El Paso, TX -- (SBWIRE) -- 05/30/2012 -- The RRA Center, developer of the world's first fully-automated human trust and risk assessment system, advised its technology should replace the polygraph which is currently used for anti-corruption screening in Mexico.
Since 2007, the US Government obligated over $1 Billion to help eliminate corruption within the ranks of some 700,000 police and security officials in Mexico. Of those funds, tens-of-millions of US taxpayer dollars were expended on polygraph equipment, training and examinations for Mexico; however, after a half-decade this program has made little progress in eliminating corruption from the ranks of Mexico's police.
Commander Ivan Ortega of the RRA Center explained only about 20% of Mexican police have undergone anti-corruption polygraph examinations since the Mexican Government pledged 5 years ago that all police officials would be tested. "This is a major failure since the Mexican people were promised 100% of police officials would undergo anti-corruption screening. The Mexican people have been mislead by a small group of polygraph bureaucrats who oversee all "confidence control" examinations in Mexico. Had these bureaucrats been honest with the leaders of Mexico they would have admitted polygraph is incapable of screening 700,000 individuals in 5 years." Ortega continued "To add insult to injury, US funds were used to purchase Canadian polygraph systems and training was conducted by Israelis. The US taxpayer lost twice - first Mexican bureaucrats purchased non-US polygraph equipment and used non-American polygraph instructors thereby causing an economic loss to the US; further, this program failed to provided the results Mexican polygraph experts promised the US State Department they would deliver."
Mexico's media recently reported police who were given anti-corruption polygraphs had a failure rate of 30-35%. Commander Ortega explained such statistics were misleading, since the US National Academy of Sciences (NAS), in a landmark 2003 report, concluded polygraphs were incapable of accurately screening for qualities such as loyalty and trustworthiness. The NAS found the majority of polygraph research was "Unreliable, Unscientific and Biased" and over 70% of polygraph validation studies were significantly flawed. NAS also concluded polygraph screening examinations, such as those conducted in Mexico to identify corruption, have extremely high levels of False Positive rates and incorrect results. Therefore, many of the individuals identified by polygraph as deceptive may have been innocent. Ortega commented "The NAS described polygraph as a Pseudoscience. Such a flawed process implemented by a small, but powerful group of Mexican bureaucrats has likely resulted in innocent police officers being identified as guilty. What happens when innocent men are labeled as guilty and have no way to clear their names? Can such a miscarriage of justice turn innocent men against the government and add fuel to the fire of corruption that already exists in Mexico?"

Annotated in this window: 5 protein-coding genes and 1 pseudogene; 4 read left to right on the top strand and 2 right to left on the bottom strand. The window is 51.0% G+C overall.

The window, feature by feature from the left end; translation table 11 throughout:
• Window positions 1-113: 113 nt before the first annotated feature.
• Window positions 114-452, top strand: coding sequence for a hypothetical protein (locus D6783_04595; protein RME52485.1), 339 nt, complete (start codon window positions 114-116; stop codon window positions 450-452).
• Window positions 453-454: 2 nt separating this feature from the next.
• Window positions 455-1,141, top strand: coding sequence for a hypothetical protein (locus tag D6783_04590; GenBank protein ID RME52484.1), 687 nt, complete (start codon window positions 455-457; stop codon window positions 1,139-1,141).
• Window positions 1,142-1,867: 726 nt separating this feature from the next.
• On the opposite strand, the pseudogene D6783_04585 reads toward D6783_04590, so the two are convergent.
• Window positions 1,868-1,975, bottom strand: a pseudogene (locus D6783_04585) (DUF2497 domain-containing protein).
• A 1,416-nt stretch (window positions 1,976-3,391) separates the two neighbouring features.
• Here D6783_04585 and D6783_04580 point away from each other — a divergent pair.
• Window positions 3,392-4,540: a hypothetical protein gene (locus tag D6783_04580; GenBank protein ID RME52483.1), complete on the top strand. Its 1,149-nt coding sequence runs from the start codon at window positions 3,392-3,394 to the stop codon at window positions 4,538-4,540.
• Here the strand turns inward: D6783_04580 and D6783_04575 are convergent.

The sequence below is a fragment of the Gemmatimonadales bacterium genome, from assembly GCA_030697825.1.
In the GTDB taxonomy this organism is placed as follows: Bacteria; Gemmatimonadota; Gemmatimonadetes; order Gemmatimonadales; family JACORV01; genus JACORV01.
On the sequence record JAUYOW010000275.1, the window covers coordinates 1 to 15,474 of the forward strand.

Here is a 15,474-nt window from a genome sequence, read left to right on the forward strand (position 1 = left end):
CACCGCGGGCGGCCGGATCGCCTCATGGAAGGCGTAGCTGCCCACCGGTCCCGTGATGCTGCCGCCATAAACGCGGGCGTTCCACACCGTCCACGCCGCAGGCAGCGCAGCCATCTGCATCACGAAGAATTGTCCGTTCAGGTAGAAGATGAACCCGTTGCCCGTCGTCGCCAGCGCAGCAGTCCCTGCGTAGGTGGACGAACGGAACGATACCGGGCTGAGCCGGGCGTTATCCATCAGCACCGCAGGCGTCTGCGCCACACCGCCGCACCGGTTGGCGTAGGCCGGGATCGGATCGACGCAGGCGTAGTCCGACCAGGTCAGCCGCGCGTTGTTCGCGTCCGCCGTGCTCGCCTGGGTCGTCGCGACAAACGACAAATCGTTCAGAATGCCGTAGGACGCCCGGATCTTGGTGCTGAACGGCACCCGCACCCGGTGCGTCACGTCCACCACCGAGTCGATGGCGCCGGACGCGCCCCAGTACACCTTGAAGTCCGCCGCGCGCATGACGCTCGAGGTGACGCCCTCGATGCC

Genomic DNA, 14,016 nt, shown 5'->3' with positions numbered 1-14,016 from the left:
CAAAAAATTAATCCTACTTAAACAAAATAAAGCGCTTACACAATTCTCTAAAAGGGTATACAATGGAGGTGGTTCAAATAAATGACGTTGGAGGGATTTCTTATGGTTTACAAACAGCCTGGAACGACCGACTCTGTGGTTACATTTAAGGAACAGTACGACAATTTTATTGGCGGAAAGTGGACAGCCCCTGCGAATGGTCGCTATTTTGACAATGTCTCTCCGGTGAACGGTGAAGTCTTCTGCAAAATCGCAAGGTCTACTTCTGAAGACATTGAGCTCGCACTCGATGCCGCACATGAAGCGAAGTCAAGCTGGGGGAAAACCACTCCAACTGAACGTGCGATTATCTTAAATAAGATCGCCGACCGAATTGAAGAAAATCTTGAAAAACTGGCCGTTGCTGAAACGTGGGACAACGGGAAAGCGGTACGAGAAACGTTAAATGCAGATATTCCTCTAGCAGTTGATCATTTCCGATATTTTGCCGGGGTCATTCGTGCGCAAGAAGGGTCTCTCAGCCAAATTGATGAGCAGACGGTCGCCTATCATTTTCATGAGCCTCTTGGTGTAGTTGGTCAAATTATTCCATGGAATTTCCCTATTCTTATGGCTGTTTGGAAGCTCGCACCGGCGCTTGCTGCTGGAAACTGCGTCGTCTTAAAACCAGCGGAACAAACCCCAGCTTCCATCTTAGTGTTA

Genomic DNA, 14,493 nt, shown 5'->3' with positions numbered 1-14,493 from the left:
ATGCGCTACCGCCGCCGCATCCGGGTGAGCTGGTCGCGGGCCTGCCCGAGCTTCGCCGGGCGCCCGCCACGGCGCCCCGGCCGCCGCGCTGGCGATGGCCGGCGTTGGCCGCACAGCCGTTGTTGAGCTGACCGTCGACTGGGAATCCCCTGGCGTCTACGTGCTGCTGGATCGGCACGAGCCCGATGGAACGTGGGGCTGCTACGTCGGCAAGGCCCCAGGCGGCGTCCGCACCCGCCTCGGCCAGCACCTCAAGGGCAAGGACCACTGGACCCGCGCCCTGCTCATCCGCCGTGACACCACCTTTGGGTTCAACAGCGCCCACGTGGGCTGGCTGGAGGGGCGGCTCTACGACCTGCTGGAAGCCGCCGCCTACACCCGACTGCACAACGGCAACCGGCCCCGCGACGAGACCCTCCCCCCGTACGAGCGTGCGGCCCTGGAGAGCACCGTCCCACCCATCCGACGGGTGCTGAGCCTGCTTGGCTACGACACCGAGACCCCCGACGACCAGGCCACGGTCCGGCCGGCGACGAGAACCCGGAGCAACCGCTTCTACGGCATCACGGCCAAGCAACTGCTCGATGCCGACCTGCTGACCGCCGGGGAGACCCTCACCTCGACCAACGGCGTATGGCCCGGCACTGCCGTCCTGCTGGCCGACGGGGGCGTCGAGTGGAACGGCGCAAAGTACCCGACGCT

Ortega continued "The goal of Remote Risk Assessment (RRA) is to evaluate trust and risk levels of individuals who may be susceptible to corruption, criminal activity or other behaviors that adversely impact upon suitability, loyalty or trustworthiness. What makes RRA unique is the simplicity of the interview process and the fact the system can conduct hundreds-to-thousands of unbiased interviews per day. This makes RRA ideal for large-scale anti-corruption screening in Mexico and elsewhere. Further, RRA has proven its precision by achieving accuracy levels greater than 95% during actual trust assessment interviews. And, RRA is ready to be implemented in Mexico today".
To learn more visit The RRA Center to watch a video about the RRA process. Commander Ivan Ortega can be contacted directly at 915-443-7722 or by email at mailto:firstname.lastname@example.org.